Remarks by the First Lady at a Grassroots Campaign Event with Democratic Candidate for Governor John Hickenlooper and Democratic Candidate for Senate Mark Udall in Fort Collins, Colorado
MRS. OBAMA: This is a crowd! Oh, my goodness! Yes! (Applause.) Look at you guys. You all are fired up, I love it. Oh, my goodness. You guys sound so good. This sounds like a lot of work is going to be happening, right? (Applause.) Thank you guys so much.
AUDIENCE MEMBER: I see you, First Lady!
MRS. OBAMA: I see you! I see you -- see you! (Applause.) Now I want to see you vote. (Applause.) Well, if you haven't noticed, I'm thrilled to be here at CSU with all of you guys. And I'm thrilled to be here to support your Senator and Governor, our friends Mark Udall and John Hickenlooper. Let's give them a big round of applause. (Applause.)
Now, I just want to start with Mark, because I think it says a lot about Mark that, as you heard, years ago, he served as the Executive Director of Colorado Outward Bound. And he's spent his life scaling some of biggest, baddest mountains here in this state and around the world. That's pretty cool.
That tells you that he knows what it means to run a business, which is why he has fought to support clean energy, aerospace, and high-tech businesses here in this state so that they can keep creating good jobs. Mark's background also tells us that he is practical and tenacious, which is why Mark has reached out across party lines out in Washington. And he's focused on real solutions, like getting the best services for our veterans, working to balance our budget, ensuring that folks in this state had the relief they needed after those devastating floods and wildfires. (Applause.)
So this is a man after my own heart. And he's a good family man, too, a decent man, man with good values.
And as for your Governor, John, you heard -- his record as Governor speaks for itself. (Applause.) I want to repeat this, because during his time in office, Colorado's unemployment rate dropped from 9.1 percent to 4.7 percent. That's what your Governor did. (Applause.) Your Governor took this state from 40th to 4th in the nation in the creation of jobs. That's amazing -- 200,000 new jobs in this state. (Applause.) That's important work.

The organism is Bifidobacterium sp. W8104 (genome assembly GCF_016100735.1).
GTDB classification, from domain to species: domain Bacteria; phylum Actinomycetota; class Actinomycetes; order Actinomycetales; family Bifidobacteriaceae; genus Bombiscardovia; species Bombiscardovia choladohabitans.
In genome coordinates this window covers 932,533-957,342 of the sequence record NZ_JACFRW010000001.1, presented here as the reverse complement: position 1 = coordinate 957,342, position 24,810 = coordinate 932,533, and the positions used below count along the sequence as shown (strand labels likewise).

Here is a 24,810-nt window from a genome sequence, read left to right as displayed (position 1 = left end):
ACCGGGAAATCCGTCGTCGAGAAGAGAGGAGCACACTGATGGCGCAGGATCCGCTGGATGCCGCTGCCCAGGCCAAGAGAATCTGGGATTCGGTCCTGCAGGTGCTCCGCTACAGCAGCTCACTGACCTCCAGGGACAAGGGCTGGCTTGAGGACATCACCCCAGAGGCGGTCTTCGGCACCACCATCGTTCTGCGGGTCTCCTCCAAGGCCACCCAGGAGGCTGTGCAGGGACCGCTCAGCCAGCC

John has passed four balanced budgets with bipartisan support. He's started restoring funding in education, which is so important. (Applause.) Yes to education! (Applause.) It is absolutely the most important thing we can be doing in this country, without a doubt.
John has worked with businesses and environmental groups to adopt clean air standards. He's helped our veterans and our military spouses, which is near and dear to my heart. He's done so much for this state.
And I just want to tell you that Mark and John both understand the values of independence and fairness that folks here in Colorado believe in. That's why they fought to raise the minimum wage; as you heard, get women equal pay for their work, and will stand up for women's rights to make our decisions about our own bodies. That's what's at stake. (Applause.)
So this is why I'm here. This is why this race is so important. If you all want a Senator and a Governor who share your values, and who will be there for you and your families every single day, then we've got to get this done. You need to reelect Mark Udall as your Senator and John Hickenlooper as your Governor. You guys, we can get this done. We can get this done. (Applause.)
I just want to also recognize a couple of other outstanding Colorado leaders we have here today. We've got Senator Bennet, of course, Congressman Jared Polis. (Applause.) And your next State Treasurer, former Congresswoman Betsy Markey. They're all here. We're so grateful for their leadership and for their service.
But I'm here also because I want to thank all of you. Really. (Applause.)
AUDIENCE MEMBER: We love you, Michelle! (Applause.)
MRS. OBAMA: And let me tell you, I love you guys. Because the students here -- and while I love everyone, but -- (laughter) -- but I'm so proud of our young people, because you all are the next generation. For you all, this is important. And you all are important to us.
And that's why I'm so excited to see so many young people. Because this election is really about you guys. It's about your hopes and your dreams, and the world that you want to pass onto your kids and your grandkids. That's why I get all passionate about this stuff. (Applause.) We're handing this over to you. And I know your President wants to make sure he doesn't hand you a mess. (Applause.)